Diwali, the festival of lights, is the highlight of the Hindu religious calendar and marks the New Year. Naval Reserve base HMS President was transformed into a Hindu delight, and the event was marked with prayers, the lighting of diyas and traditional Hindu dancers. The evening ended with a traditional communal meal and a market place.
The armed forces have always been encouraged personnel observe the customs of their faith. Spiritual advisors, offer help and guidance to personnel at home and overseas.
Speaking at the event, the Armed Forces Hindu Network Champion, Rear Admiral Andrew McKay said:
I am delighted to be involved with the Armed Forces Hindu Network as their senior champion, and to support this flourishing partnership between the Armed Forces and the Hindu community. Our message is that the Armed Forces includes people from all faiths and backgrounds, and all make a vital contribution to protecting the UK’s security. As their champion, I am particularly proud of the Hindu sailors, soldiers, airmen who defend our nation’s interests at home and abroad, especially those in more recent conflicts and who are on military Operations today, at sea, on the land or in the air - away from their families during this family festival.”
Surgeon Lieutenant Commander Manish Tayal, Chair of the Armed Forces Hindu Network, recalls his first experience of Diwali in the Royal Navy
During the first phase of training at BRNC Dartmouth, you’re not allowed out of the College. Diwali fell during this period, and I’d never before been away from home on Diwali, so I asked I could visit my family for the day to celebrate with them. I was (rightly) told no, I understood but was a bit upset about it, nothing more was said.
On Diwali day, we had our usual schedule of serials. Returning from one of our sessions, I went into my cabin (which I shared with 4 others) and found 24 trainees plus our 3 Assistant Divisional Officers in the cabin. The cabin was draped in orange, rows of tea lights, along with onion bhajis, samosas, Bombay mix, and drinks, and Indian music playing from a laptop.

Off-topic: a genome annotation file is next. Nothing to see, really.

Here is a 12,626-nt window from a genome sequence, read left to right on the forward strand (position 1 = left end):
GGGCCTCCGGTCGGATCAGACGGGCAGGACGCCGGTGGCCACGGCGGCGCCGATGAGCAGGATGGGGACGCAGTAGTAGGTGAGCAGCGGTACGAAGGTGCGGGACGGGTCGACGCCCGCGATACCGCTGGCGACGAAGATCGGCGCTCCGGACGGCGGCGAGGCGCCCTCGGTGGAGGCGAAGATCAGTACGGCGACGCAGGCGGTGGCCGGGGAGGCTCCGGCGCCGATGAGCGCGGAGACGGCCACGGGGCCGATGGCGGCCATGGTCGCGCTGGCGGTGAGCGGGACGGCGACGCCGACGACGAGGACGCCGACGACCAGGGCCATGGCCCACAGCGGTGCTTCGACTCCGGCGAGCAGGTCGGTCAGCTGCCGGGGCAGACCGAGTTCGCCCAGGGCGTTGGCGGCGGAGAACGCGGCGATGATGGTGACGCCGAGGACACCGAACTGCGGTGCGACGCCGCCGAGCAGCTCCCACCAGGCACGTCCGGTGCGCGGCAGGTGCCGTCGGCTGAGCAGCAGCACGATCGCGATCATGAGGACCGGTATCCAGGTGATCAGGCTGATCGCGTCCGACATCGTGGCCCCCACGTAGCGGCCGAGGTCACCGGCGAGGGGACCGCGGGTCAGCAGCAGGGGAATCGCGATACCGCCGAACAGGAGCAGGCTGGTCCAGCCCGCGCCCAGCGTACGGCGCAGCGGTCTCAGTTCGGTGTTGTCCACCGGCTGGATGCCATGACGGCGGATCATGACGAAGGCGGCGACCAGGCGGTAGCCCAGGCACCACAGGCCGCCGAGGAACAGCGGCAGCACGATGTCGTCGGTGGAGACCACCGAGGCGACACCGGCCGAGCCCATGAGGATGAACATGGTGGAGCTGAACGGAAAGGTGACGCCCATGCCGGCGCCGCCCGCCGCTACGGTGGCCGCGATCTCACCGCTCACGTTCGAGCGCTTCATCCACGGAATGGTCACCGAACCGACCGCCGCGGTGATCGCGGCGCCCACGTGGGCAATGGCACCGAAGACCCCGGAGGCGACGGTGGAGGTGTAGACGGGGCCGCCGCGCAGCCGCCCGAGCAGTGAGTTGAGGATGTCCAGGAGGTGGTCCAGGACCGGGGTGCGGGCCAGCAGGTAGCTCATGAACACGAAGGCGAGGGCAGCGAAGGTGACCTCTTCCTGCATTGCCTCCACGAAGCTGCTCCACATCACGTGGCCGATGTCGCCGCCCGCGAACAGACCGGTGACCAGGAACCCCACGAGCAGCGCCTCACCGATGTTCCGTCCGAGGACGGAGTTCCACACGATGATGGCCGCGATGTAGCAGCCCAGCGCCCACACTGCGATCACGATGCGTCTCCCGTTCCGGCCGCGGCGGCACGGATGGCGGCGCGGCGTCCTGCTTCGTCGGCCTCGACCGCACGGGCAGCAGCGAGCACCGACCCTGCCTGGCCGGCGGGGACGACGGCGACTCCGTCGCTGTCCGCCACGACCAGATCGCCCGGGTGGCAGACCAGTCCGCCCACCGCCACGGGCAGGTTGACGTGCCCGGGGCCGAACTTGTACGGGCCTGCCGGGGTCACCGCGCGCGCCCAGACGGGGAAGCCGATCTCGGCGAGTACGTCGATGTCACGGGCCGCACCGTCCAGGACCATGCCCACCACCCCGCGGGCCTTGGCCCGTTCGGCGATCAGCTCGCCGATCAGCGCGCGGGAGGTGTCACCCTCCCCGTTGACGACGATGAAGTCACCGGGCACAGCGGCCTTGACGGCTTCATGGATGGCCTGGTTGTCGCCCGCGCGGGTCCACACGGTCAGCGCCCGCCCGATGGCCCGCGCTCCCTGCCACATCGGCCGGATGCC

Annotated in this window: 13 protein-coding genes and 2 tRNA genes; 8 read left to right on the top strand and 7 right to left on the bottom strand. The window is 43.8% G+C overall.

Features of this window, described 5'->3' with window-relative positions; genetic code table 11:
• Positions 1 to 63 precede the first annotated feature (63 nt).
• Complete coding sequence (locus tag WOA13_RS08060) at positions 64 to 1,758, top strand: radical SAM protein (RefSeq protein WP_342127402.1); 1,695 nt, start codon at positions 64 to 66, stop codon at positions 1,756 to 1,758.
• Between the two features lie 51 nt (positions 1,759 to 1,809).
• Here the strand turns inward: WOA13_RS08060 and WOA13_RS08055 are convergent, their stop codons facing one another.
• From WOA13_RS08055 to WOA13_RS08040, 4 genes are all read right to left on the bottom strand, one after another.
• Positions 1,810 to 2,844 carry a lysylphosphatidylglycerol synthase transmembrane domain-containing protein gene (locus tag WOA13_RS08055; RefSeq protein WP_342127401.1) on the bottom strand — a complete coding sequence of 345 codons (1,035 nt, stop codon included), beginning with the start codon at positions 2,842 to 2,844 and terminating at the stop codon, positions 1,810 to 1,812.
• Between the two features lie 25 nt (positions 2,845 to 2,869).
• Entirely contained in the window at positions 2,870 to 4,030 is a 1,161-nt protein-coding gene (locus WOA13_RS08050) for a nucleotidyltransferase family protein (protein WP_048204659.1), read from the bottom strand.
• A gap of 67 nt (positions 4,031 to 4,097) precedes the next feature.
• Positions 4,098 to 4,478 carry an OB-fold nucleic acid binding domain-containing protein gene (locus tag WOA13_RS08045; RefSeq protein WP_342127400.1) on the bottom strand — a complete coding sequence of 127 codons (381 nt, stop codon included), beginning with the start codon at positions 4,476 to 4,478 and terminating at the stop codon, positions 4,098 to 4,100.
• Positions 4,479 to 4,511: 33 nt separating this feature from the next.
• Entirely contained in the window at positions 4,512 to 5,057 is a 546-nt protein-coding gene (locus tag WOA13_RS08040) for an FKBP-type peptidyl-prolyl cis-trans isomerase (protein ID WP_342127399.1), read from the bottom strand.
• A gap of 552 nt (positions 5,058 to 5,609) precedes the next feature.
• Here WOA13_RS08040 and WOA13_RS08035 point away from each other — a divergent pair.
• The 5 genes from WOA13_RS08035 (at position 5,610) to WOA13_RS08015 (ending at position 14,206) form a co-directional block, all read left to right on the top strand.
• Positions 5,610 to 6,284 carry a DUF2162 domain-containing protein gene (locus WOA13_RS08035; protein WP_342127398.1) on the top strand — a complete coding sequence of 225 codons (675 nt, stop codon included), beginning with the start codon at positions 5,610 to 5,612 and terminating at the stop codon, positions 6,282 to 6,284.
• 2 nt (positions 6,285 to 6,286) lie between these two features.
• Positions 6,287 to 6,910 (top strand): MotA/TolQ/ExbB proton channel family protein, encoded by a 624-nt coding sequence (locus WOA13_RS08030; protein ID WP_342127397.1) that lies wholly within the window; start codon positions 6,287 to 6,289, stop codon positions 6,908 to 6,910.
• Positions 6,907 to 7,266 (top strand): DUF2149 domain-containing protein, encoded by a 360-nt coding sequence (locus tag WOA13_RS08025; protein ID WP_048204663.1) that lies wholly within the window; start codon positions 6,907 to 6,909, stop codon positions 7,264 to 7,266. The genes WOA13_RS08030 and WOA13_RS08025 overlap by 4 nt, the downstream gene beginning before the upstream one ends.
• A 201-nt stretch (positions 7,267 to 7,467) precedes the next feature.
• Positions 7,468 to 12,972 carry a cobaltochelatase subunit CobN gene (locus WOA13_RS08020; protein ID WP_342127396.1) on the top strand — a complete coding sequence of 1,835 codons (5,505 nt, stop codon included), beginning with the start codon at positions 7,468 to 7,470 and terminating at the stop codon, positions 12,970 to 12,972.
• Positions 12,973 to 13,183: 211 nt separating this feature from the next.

The group shouted “Happy Diwali” and explained they’d noticed how upset I was about not being able to celebrate, so arranged a surprise Diwali party for me. They’d looked on the internet and found that Diwali celebrations consisted of orange, lights, food and music/dance - our Assistant Divisional Officers bought the tea lights, food and drink from town, one of the group had lots of Indian music from a previous trip to India for a friend’s wedding, and the orange was the plastic sheets we’d all been issued as part of our kit for training. So I explained the story of Diwali and its message to the group, and we had a great party.
Today we are here at HMS President at a Tri Service Diwali Celebration organised and hosted by the Armed Forces Hindu Network.
Diwali is the main annual lunar festival in the Hindu calendar. The festival spiritually signifies the victory of light over darkness. The festival preparations and rituals typically extend over a five-day period, but the main festival night of Diwali coincides with the darkest, new moon night of the Hindu Lunisolar month Kartika. In the Gregorian calendar, Diwali falls between mid-October and mid-November.
According to Hindu tradition, Lord Rama, the rightful heir to the throne of Ajodhya, returned from his 14-year exile on a moonless night. To welcome him back, the people lit rows of candles and set off fireworks in celebration and to light his way, lending the festival its name.
The story of Lord Rama’s triumph emphasises the messages of courage, commitment, discipline, respect, integrity and loyalty – themes reflected by UK Armed Forces core values.